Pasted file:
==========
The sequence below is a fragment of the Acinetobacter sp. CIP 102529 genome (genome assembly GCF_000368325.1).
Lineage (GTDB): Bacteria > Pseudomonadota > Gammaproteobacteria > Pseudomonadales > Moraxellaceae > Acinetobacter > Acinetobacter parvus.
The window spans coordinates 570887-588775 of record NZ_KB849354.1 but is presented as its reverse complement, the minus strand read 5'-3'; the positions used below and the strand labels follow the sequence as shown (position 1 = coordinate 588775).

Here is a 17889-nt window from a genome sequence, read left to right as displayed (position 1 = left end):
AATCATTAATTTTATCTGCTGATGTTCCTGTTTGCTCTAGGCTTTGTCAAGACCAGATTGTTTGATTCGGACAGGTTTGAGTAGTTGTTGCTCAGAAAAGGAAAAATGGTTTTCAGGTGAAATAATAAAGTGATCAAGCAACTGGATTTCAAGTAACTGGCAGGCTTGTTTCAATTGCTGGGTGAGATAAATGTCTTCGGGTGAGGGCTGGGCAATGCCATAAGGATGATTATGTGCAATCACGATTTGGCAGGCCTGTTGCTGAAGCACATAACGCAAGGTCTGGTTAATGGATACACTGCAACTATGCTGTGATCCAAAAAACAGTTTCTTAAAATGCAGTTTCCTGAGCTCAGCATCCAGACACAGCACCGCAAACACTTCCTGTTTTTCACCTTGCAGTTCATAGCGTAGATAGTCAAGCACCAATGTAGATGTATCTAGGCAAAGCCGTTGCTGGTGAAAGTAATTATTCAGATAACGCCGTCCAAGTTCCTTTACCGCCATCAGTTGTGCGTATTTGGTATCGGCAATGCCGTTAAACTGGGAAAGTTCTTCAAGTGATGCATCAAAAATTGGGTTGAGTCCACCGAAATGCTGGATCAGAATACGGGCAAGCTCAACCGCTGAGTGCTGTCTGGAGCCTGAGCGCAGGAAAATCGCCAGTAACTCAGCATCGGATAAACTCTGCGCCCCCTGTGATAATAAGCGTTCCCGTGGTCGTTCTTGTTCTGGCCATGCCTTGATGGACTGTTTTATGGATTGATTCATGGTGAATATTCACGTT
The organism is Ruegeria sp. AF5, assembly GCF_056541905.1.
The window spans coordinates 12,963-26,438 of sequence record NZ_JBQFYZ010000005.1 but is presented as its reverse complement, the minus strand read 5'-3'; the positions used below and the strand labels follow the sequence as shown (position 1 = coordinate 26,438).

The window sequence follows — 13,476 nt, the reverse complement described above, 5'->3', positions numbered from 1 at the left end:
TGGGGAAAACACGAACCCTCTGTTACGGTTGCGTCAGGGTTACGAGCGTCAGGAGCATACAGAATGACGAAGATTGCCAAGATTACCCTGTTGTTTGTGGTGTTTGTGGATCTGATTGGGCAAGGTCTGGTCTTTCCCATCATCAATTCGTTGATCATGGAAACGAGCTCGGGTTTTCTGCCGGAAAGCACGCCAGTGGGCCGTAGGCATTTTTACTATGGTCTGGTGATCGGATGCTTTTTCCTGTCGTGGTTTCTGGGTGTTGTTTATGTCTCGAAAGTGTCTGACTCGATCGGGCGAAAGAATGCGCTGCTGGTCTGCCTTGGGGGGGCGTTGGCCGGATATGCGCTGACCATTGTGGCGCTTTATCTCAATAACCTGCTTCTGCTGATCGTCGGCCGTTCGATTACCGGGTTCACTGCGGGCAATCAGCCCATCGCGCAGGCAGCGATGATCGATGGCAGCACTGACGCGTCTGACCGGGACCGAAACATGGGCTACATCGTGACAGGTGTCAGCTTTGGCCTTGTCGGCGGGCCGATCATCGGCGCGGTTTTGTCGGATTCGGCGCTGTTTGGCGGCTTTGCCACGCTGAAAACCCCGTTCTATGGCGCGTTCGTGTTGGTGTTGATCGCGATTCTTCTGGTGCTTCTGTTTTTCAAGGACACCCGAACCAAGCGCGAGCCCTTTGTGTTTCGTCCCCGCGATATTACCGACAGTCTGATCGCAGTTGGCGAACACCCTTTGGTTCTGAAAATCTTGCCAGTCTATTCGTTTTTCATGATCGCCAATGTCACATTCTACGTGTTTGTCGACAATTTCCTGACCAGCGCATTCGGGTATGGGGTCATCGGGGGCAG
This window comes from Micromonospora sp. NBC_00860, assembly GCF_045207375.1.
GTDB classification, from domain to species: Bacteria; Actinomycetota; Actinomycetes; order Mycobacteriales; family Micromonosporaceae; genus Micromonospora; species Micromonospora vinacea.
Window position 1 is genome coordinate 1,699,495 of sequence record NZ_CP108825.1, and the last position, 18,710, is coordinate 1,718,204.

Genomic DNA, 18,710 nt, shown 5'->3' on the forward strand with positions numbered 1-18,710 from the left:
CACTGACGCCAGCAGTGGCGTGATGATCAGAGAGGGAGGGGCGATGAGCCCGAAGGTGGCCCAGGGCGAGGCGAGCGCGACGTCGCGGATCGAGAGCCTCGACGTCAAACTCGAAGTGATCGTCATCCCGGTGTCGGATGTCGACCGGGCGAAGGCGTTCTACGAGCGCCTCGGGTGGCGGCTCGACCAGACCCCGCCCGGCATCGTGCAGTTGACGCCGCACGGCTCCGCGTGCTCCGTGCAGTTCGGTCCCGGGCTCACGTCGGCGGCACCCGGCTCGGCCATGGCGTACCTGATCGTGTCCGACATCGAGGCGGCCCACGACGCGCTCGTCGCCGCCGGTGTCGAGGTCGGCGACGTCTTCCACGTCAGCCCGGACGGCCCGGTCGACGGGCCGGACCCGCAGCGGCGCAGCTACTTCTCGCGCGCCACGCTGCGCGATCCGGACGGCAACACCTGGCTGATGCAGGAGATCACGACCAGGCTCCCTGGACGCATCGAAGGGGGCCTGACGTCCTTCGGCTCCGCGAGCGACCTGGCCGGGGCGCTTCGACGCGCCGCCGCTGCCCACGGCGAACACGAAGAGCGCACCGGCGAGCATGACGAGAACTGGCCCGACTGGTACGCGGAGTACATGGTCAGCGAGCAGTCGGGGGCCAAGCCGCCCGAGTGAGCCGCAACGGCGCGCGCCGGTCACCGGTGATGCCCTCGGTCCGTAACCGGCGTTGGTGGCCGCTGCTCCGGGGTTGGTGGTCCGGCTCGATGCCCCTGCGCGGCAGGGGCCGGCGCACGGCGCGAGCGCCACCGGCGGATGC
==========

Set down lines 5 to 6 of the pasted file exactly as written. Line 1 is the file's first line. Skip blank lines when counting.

AATCATTAATTTTATCTGCTGATGTTCCTGTTTGCTCTAGGCTTTGTCAAGACCAGATTGTTTGATTCGGACAGGTTTGAGTAGTTGTTGCTCAGAAAAGGAAAAATGGTTTTCAGGTGAAATAATAAAGTGATCAAGCAACTGGATTTCAAGTAACTGGCAGGCTTGTTTCAATTGCTGGGTGAGATAAATGTCTTCGGGTGAGGGCTGGGCAATGCCATAAGGATGATTATGTGCAATCACGATTTGGCAGGCCTGTTGCTGAAGCACATAACGCAAGGTCTGGTTAATGGATACACTGCAACTATGCTGTGATCCAAAAAACAGTTTCTTAAAATGCAGTTTCCTGAGCTCAGCATCCAGACACAGCACCGCAAACACTTCCTGTTTTTCACCTTGCAGTTCATAGCGTAGATAGTCAAGCACCAATGTAGATGTATCTAGGCAAAGCCGTTGCTGGTGAAAGTAATTATTCAGATAACGCCGTCCAAGTTCCTTTACCGCCATCAGTTGTGCGTATTTGGTATCGGCAATGCCGTTAAACTGGGAAAGTTCTTCAAGTGATGCATCAAAAATTGGGTTGAGTCCACCGAAATGCTGGATCAGAATACGGGCAAGCTCAACCGCTGAGTGCTGTCTGGAGCCTGAGCGCAGGAAAATCGCCAGTAACTCAGCATCGGATAAACTCTGCGCCCCCTGTGATAATAAGCGTTCCCGTGGTCGTTCTTGTTCTGGCCATGCCTTGATGGACTGTTTTATGGATTGATTCATGGTGAATATTCACGTT
The organism is Ruegeria sp. AF5, assembly GCF_056541905.1.